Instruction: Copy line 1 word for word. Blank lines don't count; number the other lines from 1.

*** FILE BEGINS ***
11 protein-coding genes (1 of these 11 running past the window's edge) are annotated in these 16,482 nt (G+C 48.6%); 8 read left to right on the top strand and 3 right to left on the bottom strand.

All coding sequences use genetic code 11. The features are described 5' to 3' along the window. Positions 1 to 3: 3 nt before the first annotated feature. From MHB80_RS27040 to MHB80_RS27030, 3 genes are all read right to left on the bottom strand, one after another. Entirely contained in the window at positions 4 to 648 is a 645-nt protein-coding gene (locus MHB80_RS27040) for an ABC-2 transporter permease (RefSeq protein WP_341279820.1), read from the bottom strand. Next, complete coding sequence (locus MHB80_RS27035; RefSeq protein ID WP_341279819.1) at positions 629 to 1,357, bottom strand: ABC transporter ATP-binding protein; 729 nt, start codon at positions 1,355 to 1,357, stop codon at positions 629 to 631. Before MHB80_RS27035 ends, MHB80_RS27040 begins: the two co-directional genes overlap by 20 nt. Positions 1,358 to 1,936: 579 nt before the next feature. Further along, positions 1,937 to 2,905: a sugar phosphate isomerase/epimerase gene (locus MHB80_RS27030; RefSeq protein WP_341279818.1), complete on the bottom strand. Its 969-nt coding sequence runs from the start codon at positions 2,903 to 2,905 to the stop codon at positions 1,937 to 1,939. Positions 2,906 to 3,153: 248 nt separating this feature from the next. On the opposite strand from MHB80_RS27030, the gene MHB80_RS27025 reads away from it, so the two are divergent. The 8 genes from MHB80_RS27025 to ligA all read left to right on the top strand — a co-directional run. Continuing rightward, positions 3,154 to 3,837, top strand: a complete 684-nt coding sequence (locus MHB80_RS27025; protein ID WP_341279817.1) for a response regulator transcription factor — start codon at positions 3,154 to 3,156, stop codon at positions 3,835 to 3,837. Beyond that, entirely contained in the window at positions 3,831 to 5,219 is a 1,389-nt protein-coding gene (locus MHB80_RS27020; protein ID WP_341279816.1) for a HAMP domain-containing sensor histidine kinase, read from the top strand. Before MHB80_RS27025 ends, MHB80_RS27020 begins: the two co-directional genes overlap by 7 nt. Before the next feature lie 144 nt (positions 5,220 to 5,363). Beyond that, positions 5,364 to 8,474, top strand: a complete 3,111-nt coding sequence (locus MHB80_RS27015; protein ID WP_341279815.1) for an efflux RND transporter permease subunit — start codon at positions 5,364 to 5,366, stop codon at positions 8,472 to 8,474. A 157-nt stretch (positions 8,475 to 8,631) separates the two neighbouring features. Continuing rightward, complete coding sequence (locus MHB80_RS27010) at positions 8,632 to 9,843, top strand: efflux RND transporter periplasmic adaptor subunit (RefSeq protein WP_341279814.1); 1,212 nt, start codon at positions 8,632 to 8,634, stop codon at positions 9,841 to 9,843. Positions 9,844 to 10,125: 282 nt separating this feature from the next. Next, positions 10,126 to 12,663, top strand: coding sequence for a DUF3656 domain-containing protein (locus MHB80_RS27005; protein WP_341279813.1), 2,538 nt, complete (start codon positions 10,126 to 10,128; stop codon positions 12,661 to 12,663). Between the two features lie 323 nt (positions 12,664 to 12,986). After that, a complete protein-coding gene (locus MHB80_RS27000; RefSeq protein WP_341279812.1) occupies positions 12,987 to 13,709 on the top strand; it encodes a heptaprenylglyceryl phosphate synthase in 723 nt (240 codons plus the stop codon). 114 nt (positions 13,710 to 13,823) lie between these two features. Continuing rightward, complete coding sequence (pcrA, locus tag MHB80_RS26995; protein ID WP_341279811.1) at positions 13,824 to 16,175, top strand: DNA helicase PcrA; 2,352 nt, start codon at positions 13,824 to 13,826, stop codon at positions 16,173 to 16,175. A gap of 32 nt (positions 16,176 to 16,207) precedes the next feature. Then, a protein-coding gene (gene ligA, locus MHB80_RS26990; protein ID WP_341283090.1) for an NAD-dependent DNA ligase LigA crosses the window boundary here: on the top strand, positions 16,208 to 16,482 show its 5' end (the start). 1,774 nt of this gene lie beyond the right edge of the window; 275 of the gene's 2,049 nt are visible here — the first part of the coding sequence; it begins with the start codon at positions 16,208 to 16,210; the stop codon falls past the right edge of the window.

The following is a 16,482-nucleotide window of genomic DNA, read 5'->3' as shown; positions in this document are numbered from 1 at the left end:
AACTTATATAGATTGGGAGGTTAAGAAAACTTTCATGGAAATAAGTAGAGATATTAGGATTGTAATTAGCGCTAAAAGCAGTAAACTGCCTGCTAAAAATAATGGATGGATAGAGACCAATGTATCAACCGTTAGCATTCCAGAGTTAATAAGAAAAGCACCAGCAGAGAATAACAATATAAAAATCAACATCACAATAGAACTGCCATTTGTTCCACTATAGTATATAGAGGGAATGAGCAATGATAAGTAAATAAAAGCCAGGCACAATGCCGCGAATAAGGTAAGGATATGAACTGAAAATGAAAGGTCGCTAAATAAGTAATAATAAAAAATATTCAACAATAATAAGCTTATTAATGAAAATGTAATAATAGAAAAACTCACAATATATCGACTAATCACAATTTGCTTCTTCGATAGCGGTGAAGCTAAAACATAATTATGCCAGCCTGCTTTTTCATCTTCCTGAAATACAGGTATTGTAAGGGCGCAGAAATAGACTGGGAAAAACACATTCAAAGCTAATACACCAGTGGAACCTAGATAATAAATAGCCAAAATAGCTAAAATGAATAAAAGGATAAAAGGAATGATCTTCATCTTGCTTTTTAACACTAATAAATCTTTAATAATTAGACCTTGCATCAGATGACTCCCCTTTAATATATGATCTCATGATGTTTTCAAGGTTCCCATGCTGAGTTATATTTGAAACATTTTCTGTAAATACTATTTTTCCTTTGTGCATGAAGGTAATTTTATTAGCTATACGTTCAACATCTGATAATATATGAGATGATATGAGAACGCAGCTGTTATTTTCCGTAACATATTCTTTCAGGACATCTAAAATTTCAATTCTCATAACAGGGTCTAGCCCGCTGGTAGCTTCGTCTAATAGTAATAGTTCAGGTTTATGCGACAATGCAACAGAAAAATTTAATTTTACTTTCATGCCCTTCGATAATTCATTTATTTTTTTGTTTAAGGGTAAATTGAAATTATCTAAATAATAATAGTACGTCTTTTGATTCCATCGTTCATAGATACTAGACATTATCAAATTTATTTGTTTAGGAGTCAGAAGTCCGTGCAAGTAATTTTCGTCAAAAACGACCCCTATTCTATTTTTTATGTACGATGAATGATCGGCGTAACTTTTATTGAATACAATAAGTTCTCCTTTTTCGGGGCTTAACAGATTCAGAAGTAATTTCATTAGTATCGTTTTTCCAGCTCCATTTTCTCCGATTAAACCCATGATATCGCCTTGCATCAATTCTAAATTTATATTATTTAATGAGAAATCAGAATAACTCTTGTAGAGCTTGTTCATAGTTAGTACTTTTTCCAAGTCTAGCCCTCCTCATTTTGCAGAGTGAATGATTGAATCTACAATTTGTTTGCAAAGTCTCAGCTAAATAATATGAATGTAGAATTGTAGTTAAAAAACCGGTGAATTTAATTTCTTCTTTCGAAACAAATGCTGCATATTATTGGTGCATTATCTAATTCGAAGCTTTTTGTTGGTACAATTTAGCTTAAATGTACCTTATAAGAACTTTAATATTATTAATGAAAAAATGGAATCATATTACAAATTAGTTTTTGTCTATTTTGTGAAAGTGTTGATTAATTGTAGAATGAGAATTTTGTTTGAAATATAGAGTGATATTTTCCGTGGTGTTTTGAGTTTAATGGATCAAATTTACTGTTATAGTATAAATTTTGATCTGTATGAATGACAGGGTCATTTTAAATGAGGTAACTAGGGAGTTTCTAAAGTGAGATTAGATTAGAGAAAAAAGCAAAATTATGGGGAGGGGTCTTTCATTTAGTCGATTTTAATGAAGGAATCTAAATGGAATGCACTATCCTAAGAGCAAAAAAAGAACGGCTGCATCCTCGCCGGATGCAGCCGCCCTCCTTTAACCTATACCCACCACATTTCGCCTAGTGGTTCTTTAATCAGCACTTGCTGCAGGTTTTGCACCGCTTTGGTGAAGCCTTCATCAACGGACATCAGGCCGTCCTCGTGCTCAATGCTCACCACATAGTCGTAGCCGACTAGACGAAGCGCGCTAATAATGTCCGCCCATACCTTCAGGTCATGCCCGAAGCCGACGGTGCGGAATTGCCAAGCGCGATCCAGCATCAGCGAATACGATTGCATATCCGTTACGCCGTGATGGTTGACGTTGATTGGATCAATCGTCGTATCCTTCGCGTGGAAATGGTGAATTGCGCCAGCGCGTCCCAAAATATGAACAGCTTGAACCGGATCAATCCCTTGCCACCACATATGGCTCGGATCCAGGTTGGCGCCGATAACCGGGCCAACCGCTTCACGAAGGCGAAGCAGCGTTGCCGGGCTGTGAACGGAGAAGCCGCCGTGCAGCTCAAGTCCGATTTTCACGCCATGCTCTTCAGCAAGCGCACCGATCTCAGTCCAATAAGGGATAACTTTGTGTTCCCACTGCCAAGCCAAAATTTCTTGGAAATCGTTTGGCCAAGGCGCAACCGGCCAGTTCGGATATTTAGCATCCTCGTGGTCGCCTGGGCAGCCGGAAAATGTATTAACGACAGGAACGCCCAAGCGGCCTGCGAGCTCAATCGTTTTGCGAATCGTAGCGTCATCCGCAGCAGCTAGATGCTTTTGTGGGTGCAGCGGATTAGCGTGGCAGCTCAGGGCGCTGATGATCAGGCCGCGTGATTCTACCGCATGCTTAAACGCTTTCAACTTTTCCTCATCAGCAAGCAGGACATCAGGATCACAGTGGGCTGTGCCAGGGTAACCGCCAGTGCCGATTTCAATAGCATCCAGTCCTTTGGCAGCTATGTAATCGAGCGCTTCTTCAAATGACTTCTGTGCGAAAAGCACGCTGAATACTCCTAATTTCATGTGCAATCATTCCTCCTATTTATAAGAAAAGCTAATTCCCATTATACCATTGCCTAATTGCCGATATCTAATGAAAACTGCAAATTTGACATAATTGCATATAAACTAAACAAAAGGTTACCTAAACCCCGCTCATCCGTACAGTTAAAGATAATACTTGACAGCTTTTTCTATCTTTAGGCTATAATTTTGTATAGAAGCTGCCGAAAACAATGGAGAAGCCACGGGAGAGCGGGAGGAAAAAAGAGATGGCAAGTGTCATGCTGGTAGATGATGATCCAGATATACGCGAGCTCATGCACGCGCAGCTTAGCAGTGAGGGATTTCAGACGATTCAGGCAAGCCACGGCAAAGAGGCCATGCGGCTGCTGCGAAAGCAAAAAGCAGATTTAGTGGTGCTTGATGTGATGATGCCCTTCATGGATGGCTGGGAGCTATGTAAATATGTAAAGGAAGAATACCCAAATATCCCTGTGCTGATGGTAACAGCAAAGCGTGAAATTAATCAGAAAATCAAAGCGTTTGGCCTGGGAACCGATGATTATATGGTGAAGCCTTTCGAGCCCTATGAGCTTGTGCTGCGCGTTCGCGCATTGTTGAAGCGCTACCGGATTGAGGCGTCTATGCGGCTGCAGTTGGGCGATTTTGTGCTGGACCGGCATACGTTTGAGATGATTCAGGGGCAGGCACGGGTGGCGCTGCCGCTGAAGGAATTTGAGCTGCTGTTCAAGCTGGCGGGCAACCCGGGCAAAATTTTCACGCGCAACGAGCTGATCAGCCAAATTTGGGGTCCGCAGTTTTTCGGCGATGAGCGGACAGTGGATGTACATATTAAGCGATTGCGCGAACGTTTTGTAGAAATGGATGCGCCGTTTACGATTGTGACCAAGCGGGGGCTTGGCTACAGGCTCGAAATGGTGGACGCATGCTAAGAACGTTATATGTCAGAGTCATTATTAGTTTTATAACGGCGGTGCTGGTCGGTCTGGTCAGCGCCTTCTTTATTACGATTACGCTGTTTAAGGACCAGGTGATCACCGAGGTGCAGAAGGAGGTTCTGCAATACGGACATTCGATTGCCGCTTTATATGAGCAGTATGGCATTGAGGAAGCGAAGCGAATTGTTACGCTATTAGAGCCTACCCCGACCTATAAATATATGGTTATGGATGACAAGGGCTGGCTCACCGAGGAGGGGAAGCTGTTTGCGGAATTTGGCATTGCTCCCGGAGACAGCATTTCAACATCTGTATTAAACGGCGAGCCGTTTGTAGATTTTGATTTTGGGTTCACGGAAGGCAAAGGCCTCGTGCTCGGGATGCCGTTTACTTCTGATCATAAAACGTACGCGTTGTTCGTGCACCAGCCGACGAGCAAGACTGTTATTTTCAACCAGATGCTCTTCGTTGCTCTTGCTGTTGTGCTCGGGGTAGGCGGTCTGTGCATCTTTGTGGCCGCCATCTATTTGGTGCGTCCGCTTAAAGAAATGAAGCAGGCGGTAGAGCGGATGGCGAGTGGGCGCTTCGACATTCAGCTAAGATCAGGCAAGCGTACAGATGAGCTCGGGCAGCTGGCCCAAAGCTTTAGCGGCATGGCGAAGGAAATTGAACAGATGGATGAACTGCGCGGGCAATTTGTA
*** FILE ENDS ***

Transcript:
11 protein-coding genes (1 of these 11 running past the window's edge) are annotated in these 16,482 nt (G+C 48.6%); 8 read left to right on the top strand and 3 right to left on the bottom strand.